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  10. Salaethus

    Salaethus Well-Known Member

    Missed this thread! Love seeing everyone's sestertii collections, some really nice coins posted. I started collecting sestertii this year:
    Hadrian.jpg Aurelius.jpg Septimius.jpg Caracalla.jpg Geta.jpg Geta 2.jpg
     
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  11. +VGO.DVCKS

    +VGO.DVCKS Well-Known Member

    Thank you, @Roman Collector. I was waiting for someone on your level to comment on this. ...Especially given some very recent posts, from you, or someone as good.
     
  12. Terence Cheesman

    Terence Cheesman Supporter! Supporter

    I have a few decent Sestertii but this one is probably my best or at least my most interesting Besides I am a sucker for sestertii of Trajan Trajan Sestertius RIC 642 Woytek 590v3 Obv Bust right laureate and draped. Rv. Trajan standing facing head right holding spear to left Tigris reclining. To right Armenia in attitude of mourning and Euphrates reclining 116-117 AD 28.37 grms 33 mm Photo by W. Hansen trajans18.jpg
     
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  13. dougsmit

    dougsmit Member Supporter

    The Hadrian is a one in a million combination of individual points collectors value and a few that most collectors never experience. 99% of all sestertii left the mint in less than perfect condition due to strike or flan preparation errors. Big bronze is harder to strike than small silver or gold but less care was regularly put into the production of a coin of lesser value. At this point we might mention that not all designs were created equal. Some were interesting and complex while more were some generic figure standing there. Lets add to that the facts that the mint had more than one person cutting dies and every die was individually cut with the masters ranging from good to great and the new fellow falling in a acceptable to good. Next the coins entered the real world where they served daily transactions buying bread rather than being put in a pot full of saved precious metal. When we find a pot full of bronzes, my mind assumes that it was the cash register of a restaurant or market stall. Each exposure to handling would drop a coin even further down even if it had been one of the few that left the mint in great condition. Next the coins had to find a place to spend nearly 2000 years. Some were luckier than others. Some entered to ground in perfect shape and were eaten alive by chemicals. Others developed pretty protective patinas. Some coins were found by a digger who rubbed it on the face of a brick to reveal the date of the coin. Some were sent to a professional processor who cleaned them in huge batches with varying degrees of success. Some fell in the hands of someone who decided the coin could be improved with a little tooling or smoothing. If we ranked each of the steps along the way on a scale of one to ten it would only take six steps to achieve my 'one in a million' figure but my incomplete list above is over twice that so 'one in a million' is waaaaay to optimistic. The perfect coin in every respect would be one in a million million (each step adds a power of ten). It is a miracle that any coin even approaches a '10' level in every regard.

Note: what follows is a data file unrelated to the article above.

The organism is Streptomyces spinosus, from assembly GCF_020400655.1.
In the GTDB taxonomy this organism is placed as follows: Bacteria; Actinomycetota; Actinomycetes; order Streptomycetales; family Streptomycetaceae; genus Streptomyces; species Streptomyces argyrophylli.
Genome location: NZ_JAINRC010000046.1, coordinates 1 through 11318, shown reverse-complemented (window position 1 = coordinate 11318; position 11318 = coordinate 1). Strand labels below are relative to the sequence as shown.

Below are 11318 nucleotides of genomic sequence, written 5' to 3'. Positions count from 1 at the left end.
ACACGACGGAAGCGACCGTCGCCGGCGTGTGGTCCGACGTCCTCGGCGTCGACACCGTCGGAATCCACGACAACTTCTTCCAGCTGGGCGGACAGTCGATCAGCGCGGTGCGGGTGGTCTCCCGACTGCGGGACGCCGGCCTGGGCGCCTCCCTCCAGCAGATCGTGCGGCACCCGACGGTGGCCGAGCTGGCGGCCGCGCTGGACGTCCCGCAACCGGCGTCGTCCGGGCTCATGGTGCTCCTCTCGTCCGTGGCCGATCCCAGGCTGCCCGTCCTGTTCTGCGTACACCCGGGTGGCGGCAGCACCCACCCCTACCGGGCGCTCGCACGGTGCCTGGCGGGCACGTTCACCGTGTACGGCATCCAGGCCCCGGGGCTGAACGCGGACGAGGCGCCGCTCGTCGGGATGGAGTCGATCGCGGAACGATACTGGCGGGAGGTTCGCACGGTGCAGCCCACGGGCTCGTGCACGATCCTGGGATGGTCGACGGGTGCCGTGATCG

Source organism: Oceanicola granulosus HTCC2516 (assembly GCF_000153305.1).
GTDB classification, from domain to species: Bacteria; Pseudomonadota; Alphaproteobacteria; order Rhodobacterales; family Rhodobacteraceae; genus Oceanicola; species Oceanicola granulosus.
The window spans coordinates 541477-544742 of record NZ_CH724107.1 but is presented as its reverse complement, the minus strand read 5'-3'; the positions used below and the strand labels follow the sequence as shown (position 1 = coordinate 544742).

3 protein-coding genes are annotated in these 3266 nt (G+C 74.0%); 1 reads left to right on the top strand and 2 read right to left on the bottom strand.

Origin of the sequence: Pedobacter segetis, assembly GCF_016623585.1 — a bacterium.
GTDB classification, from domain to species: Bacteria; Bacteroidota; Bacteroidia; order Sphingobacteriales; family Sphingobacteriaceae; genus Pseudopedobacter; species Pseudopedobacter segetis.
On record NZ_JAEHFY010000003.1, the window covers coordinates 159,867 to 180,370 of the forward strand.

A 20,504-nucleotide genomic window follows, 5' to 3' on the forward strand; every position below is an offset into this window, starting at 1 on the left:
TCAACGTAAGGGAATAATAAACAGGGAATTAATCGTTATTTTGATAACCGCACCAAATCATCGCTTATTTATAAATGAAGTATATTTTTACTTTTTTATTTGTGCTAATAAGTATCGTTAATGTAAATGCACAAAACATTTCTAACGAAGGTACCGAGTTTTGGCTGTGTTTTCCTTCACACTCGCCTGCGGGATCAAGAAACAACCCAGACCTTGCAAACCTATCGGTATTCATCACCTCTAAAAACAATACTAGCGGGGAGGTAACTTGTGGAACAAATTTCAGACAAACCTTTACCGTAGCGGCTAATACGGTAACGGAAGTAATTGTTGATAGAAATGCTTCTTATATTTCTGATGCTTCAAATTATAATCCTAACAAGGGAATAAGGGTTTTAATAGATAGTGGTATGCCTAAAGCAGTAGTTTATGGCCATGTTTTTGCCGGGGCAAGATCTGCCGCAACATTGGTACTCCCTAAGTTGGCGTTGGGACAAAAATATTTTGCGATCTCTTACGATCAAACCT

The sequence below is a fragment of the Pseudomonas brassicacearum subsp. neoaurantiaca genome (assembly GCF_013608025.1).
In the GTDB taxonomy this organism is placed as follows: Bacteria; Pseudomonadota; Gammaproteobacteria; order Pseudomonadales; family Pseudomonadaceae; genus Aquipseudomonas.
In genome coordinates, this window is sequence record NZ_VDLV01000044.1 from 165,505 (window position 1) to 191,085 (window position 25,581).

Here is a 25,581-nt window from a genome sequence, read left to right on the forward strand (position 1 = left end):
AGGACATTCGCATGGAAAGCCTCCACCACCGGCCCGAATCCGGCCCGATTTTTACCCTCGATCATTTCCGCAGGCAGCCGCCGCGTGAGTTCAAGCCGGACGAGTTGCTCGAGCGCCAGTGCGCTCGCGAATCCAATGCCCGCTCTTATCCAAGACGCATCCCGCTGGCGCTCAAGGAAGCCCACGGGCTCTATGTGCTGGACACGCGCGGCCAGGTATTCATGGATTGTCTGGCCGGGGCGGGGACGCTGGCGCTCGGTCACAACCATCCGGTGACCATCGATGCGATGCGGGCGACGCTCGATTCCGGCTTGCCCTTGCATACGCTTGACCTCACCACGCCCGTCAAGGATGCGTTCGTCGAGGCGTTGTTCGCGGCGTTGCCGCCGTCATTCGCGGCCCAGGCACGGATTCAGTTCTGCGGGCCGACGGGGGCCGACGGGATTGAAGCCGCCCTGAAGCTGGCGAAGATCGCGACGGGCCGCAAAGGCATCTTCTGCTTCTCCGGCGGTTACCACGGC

My personal 'best' sestertii rarely rank 10/10 in even one of the categories listed (and I guarantee I neglected to mention one or two at least). Mine strive to rate even a 5/10 with more than a few deserving a few 1/10 ranks. I enjoy rare, interesting and attractive coins just like everyone else but I take what I can get and what I can afford. The coin below is an example. It left the mint with pretty good numbers (maybe a few 9's or even 10's???) but things went straight downhill from there. I have seen few enough of these SAECVLO FRVGIFERO TRP COS sestertii that I was happy to find one even this good. I might have found one twice as good given time and money. I predict one twice this good would sell for over 10x what I paid.
    rj4775fd2901.jpg
     
  14. robinjojo

    robinjojo Supporter! Supporter

    And then there is the dreaded bronze disease, which, in combination with other factors, can devastate a coin. Dealing with BD is a tough proposition with many bronzes.

    I have a Cleopatra VII drachm that has recurring BD, and I am reaching the conclusion that it will never be eliminated for this coin.